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Making Music with... code?

Updated: Dec 13, 2019

This quarter I had the opportunity to do a quarter-long independent study through the DXARTS (Digital Arts and Experimental Media) department at the University of Washington. This study consisted of learning about real-time sound synthesis/processing, MIDI and OSC messaging, and audio spatialization using the Ambisonic Tool Kit.

I composed this piece using a programming language called SuperCollider.

I wanted to explore the idea of "moving water," by creating a computer music piece, manipulating synthesizer parameters using data from the motion of water. My original intent was to do a live performance using bowls of water, accelerometers, and recordings of a choral piece. Each bowl of water would have an accelerometer in it and I would move the water with my hands as if it were an instrument. The data from the moving accelerometers would then be inputs to granular synthesis parameters (fundamental frequency, frequency envelope, and quality), which would then modulate the vocal recordings.

Accelerometer + Arduino for capturing water data.

Sadly, this did not end up being my final product as I struggled to get the technology working. With the help of Marcin Paczkowski (a research scientist at DXARTS), I was able to get Arduino and SuperCollider to communicate, but I struggled to implement the data well enough to produce a musically quality piece. Not only that, I had a limited amount of time to waterproof the hardware itself. Thus, I decided to put aside the accelerometer idea for later so I could focus on the composition more.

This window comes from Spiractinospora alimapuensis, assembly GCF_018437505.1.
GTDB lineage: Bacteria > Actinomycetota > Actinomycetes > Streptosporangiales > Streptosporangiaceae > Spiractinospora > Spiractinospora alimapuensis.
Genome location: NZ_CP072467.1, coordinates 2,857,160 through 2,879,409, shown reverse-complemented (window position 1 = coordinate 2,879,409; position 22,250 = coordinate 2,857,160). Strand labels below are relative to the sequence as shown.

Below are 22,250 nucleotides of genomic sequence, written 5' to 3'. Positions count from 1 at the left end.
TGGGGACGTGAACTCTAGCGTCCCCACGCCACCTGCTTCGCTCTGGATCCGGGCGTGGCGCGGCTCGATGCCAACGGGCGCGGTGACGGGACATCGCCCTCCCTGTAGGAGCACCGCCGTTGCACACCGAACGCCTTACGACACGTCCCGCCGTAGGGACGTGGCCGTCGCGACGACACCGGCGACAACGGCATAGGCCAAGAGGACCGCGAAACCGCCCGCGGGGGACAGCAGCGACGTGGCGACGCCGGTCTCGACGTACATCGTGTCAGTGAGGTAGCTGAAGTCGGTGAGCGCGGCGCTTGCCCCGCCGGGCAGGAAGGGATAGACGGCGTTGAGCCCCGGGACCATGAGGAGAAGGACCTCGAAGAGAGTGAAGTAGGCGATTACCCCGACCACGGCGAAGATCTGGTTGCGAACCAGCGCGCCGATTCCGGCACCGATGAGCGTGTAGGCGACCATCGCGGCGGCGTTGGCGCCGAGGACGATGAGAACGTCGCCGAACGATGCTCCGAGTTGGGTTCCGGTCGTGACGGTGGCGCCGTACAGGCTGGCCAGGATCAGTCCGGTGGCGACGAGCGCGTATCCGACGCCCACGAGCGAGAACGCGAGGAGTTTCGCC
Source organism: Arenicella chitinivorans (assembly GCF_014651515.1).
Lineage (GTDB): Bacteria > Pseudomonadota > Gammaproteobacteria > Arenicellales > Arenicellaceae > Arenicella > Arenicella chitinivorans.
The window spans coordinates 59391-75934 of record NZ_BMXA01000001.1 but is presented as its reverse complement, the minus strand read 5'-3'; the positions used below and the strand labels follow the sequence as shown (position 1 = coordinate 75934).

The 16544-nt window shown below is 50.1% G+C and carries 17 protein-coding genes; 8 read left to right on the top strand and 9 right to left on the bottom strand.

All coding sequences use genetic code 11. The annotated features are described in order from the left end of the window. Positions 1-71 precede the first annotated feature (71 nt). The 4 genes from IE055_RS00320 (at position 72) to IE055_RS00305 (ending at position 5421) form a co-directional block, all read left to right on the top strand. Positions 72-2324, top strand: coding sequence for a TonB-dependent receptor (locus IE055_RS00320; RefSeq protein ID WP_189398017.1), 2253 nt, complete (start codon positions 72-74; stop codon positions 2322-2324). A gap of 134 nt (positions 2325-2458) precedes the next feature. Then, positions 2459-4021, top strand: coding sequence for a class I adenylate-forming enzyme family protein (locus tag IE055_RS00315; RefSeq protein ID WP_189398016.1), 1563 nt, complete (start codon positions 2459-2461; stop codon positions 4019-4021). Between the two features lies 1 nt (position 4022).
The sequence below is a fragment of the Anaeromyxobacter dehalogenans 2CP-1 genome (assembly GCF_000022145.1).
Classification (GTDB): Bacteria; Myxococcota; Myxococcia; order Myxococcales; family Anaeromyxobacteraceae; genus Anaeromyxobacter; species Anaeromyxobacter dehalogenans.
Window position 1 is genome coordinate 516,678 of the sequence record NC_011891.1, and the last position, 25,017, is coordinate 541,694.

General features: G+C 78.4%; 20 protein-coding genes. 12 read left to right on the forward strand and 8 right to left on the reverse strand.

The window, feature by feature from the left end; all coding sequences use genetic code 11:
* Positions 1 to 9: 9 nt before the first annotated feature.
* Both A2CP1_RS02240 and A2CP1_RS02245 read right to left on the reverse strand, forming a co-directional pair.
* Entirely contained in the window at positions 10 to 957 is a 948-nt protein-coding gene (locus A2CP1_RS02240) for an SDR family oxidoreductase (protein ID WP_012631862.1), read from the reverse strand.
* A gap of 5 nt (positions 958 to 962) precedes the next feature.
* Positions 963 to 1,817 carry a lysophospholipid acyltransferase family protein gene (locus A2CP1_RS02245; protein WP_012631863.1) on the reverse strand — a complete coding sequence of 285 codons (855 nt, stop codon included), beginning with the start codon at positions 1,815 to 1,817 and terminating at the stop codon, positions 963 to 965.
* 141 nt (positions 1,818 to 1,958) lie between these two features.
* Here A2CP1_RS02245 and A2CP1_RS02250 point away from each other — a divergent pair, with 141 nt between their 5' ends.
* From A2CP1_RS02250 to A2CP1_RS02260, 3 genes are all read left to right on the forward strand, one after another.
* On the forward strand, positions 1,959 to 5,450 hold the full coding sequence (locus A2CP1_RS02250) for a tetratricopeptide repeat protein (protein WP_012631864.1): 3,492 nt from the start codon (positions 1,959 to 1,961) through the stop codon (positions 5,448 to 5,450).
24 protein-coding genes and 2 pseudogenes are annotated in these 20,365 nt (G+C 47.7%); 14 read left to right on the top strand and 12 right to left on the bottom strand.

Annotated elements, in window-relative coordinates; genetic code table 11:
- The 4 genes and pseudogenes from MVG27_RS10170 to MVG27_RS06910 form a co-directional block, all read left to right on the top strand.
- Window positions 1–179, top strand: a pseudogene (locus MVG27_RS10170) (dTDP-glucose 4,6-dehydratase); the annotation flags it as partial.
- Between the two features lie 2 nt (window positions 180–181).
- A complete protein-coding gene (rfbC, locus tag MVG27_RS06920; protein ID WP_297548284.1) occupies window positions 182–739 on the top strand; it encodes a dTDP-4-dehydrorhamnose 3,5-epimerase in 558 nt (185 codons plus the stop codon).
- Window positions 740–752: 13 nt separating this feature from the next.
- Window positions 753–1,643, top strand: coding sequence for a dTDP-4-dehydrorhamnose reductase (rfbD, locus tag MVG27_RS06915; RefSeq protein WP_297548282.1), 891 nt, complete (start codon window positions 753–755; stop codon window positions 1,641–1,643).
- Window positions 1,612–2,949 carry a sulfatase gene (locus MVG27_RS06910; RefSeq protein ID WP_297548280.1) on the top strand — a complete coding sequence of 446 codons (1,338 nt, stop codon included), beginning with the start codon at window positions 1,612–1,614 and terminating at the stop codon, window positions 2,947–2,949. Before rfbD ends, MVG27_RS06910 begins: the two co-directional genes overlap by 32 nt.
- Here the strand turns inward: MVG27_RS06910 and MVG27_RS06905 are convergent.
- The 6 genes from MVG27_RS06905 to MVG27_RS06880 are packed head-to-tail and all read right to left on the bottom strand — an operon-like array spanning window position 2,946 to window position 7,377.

Despite this fallback, I still wanted to incorporate the idea of "moving water" and chant into my piece. I wrote a short choral piece on Psalm 42:2--"As the deer longs for streams of water, so my soul longs for you, O God." This was my first time writing a choral piece, but with the help of my experience in Catholic church choirs + my music theory class, I was able to write a pretty nice sounding chant (at least, I think it sounds nice).

Of course, if I was going to compose computer music piece about water, I needed to have sound samples of water. One Saturday I spent the day recording various sounds of water in bottles and pots around my house (I even recorded my toilet flushing), as well as samples of a small creek a few blocks away from my apartment.

After recording my sounds, I threw them all into SuperCollider, and wrote the piece over the course of about 3 weeks. I even got to play around with the Ambisonic Tool Kit and listened to my piece in the DXARTS 3D sound lab. So, instead of just presenting my piece in stereo, it was presented in 3D. One of my favorite parts of the piece is when there's a sort of "shooting star" sound that travels upward in front of you, which is then followed by rain sounds that travel down the speakers all around you.

Working in the DXARTS 3D sound lab.

I found this project to be a really rewarding experience. I had never worked on a school project for such a long amount of time (10 weeks) and so this was a great way for me to exercise time management. A few things I hope to do with this next quarter would be to implement accelerometer data to simulate the motion of water in sound (again, not necessarily the sound of water itself, but its kinetic properties) write more of the Psalm 42 chant, explore the various sound worlds in the piece for longer periods of time, use different types of synthesis besides granular, and be more intentional about using the Ambisonic Tool Kit in my composition. You can see the process for creating it on my instagram story.

You can listen to the piece on my BandCamp. Please listen to this on headphones for the best experience. Of course, you won't get the same "3D" effect as if you were in the 3D sound lab, but I've decoded it to binaural to simulate the experience over headphones.